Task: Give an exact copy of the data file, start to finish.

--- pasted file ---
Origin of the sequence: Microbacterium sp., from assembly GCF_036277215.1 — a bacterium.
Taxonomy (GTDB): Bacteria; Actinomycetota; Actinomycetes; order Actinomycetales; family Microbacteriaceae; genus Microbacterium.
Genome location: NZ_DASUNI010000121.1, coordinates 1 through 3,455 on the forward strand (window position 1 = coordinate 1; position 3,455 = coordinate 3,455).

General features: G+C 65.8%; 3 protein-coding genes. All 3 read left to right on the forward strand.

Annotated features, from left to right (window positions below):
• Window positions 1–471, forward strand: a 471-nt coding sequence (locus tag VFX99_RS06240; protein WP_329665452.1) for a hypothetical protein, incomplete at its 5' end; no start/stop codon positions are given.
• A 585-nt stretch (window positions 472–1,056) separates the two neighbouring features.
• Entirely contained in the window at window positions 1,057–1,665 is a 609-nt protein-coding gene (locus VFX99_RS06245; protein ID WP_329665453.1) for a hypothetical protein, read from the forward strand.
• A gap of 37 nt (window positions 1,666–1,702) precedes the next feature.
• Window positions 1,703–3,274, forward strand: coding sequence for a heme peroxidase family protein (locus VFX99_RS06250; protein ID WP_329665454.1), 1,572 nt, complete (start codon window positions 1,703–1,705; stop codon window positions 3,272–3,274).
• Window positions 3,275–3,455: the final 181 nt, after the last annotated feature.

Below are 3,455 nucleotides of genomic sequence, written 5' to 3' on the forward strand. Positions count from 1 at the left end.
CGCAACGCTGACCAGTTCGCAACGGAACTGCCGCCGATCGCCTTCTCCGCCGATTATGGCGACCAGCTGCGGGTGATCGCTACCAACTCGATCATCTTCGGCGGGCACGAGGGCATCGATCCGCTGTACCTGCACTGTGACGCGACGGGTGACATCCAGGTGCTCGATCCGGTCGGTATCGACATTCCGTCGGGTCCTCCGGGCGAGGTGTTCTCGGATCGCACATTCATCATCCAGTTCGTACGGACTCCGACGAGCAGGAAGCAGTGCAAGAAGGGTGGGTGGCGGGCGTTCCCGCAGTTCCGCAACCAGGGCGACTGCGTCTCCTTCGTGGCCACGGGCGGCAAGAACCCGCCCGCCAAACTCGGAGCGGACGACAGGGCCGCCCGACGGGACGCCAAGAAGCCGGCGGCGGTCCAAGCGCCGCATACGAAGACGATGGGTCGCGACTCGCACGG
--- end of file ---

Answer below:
Origin of the sequence: Microbacterium sp., from assembly GCF_036277215.1 — a bacterium.
Taxonomy (GTDB): Bacteria; Actinomycetota; Actinomycetes; order Actinomycetales; family Microbacteriaceae; genus Microbacterium.
Genome location: NZ_DASUNI010000121.1, coordinates 1 through 3,455 on the forward strand (window position 1 = coordinate 1; position 3,455 = coordinate 3,455).

General features: G+C 65.8%; 3 protein-coding genes. All 3 read left to right on the forward strand.

Annotated features, from left to right (window positions below):
• Window positions 1–471, forward strand: a 471-nt coding sequence (locus tag VFX99_RS06240; protein WP_329665452.1) for a hypothetical protein, incomplete at its 5' end; no start/stop codon positions are given.
• A 585-nt stretch (window positions 472–1,056) separates the two neighbouring features.
• Entirely contained in the window at window positions 1,057–1,665 is a 609-nt protein-coding gene (locus VFX99_RS06245; protein ID WP_329665453.1) for a hypothetical protein, read from the forward strand.
• A gap of 37 nt (window positions 1,666–1,702) precedes the next feature.
• Window positions 1,703–3,274, forward strand: coding sequence for a heme peroxidase family protein (locus VFX99_RS06250; protein ID WP_329665454.1), 1,572 nt, complete (start codon window positions 1,703–1,705; stop codon window positions 3,272–3,274).
• Window positions 3,275–3,455: the final 181 nt, after the last annotated feature.

Below are 3,455 nucleotides of genomic sequence, written 5' to 3' on the forward strand. Positions count from 1 at the left end.
CGCAACGCTGACCAGTTCGCAACGGAACTGCCGCCGATCGCCTTCTCCGCCGATTATGGCGACCAGCTGCGGGTGATCGCTACCAACTCGATCATCTTCGGCGGGCACGAGGGCATCGATCCGCTGTACCTGCACTGTGACGCGACGGGTGACATCCAGGTGCTCGATCCGGTCGGTATCGACATTCCGTCGGGTCCTCCGGGCGAGGTGTTCTCGGATCGCACATTCATCATCCAGTTCGTACGGACTCCGACGAGCAGGAAGCAGTGCAAGAAGGGTGGGTGGCGGGCGTTCCCGCAGTTCCGCAACCAGGGCGACTGCGTCTCCTTCGTGGCCACGGGCGGCAAGAACCCGCCCGCCAAACTCGGAGCGGACGACAGGGCCGCCCGACGGGACGCCAAGAAGCCGGCGGCGGTCCAAGCGCCGCATACGAAGACGATGGGTCGCGACTCGCACGG